Ruston woman to share her story of survival with Congress

When Hillary Husband was just 14-years-old, a freshman in high school, she was diagnosed with leukemia. Her battle with cancer would continue with three relapses over seven years.

“At that point, my only chance for survival was a bone marrow transplant,” Hillary Husband said. “I didn’t have a family member as a match, so we hoped and prayed to find a donor.”

Thanks to the National Marrow Donor Program (NMDP)/Be The Match, Husband found her match and the bone marrow transplant saved her life. Seven years later, she got to meet her anonymous donor in person, on one of the most special times of her life, her wedding weekend.

“We first met right before our rehearsal dinner. But the highlight and a moment I will always cherish was getting to dance at my wedding, with the person who saved my life,” Husband recalled. 

There was also a sweet coincidence.

“I couldn’t believe it, but we share the same wedding day. He was also married on Feb. 13,” she said. “It felt meant to be.”

Husband is preparing to share her story with Congress as part of a virtual fly-in hosted by NMDP/Be The Match on May 17-18. The goal is to advocate for legislation to create a national job protection for bone marrow donors. It would allow people, in any U.S. state, to take up to 40 non-consecutive hours of unpaid leave to donate, without risking their jobs.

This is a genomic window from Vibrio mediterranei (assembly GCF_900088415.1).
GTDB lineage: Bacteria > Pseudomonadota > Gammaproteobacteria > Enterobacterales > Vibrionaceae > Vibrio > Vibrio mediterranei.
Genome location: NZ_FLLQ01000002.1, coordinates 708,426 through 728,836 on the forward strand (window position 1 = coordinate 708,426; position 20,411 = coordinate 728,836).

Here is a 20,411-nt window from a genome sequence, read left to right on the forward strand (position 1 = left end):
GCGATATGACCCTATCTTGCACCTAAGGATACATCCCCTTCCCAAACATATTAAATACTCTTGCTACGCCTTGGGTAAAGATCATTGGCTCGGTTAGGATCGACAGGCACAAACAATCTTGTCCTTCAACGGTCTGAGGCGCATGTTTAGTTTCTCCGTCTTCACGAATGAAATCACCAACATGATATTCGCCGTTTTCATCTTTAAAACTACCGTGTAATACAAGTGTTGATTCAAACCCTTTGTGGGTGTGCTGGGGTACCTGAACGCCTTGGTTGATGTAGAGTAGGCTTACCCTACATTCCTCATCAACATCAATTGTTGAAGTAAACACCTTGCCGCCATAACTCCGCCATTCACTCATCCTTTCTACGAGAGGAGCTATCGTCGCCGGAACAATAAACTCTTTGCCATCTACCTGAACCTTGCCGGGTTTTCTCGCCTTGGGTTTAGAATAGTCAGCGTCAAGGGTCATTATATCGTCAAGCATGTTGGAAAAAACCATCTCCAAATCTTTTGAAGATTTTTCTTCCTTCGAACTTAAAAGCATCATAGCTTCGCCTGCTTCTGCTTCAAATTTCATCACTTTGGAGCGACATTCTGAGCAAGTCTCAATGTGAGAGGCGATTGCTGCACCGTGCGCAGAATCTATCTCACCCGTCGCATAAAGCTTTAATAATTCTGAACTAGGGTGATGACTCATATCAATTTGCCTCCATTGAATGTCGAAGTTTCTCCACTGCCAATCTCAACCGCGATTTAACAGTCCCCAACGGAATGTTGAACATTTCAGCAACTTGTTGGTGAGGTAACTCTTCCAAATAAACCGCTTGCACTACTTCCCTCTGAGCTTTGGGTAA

“I can’t imagine if my donor had to say ‘no’ because he couldn’t get off work. This would have ended my life,” Husband said. 

This legislation would have minimal to no cost to employers. It would not require employees to take their established paid time off or sick leave, and it would not require employers to pay for leave to donate. It would merely ensure the donor’s job would be protected while they are involved in the donation process.

“Donor leave just makes common sense and it’s a great thing to get done. There is no fiscal impact or funding requirement. We are simply asking employers to give a person time off, just 40 hours, so they can save a life,” said NMDP/Be The Match Chief Policy Officer Brian Lindberg. 

Donor leave time may include meetings with a donation coordinator, providing blood samples, a physical exam, injections of a pre-donation medication administered over five days for most donors, travel to the donation site, completing the donation, and a short recovery period. Forty percent of donors will travel during the donation process.

National donor leave legislation would also help close the donor gap for under-represented populations on the registry, including ethnic and racial minorities. Patients are matched by their genetic background, which means patients and donors usually share the same race and ethnicity. Unfortunately, the likelihood a patient has a fully matched donor on the registry varies from 79% for white patients to just 29% for Black patients. 

“We must change this reality,” Husband said. “I am taking a stand so that others can be as fortunate as me to find their life-saving match who can say yes.”

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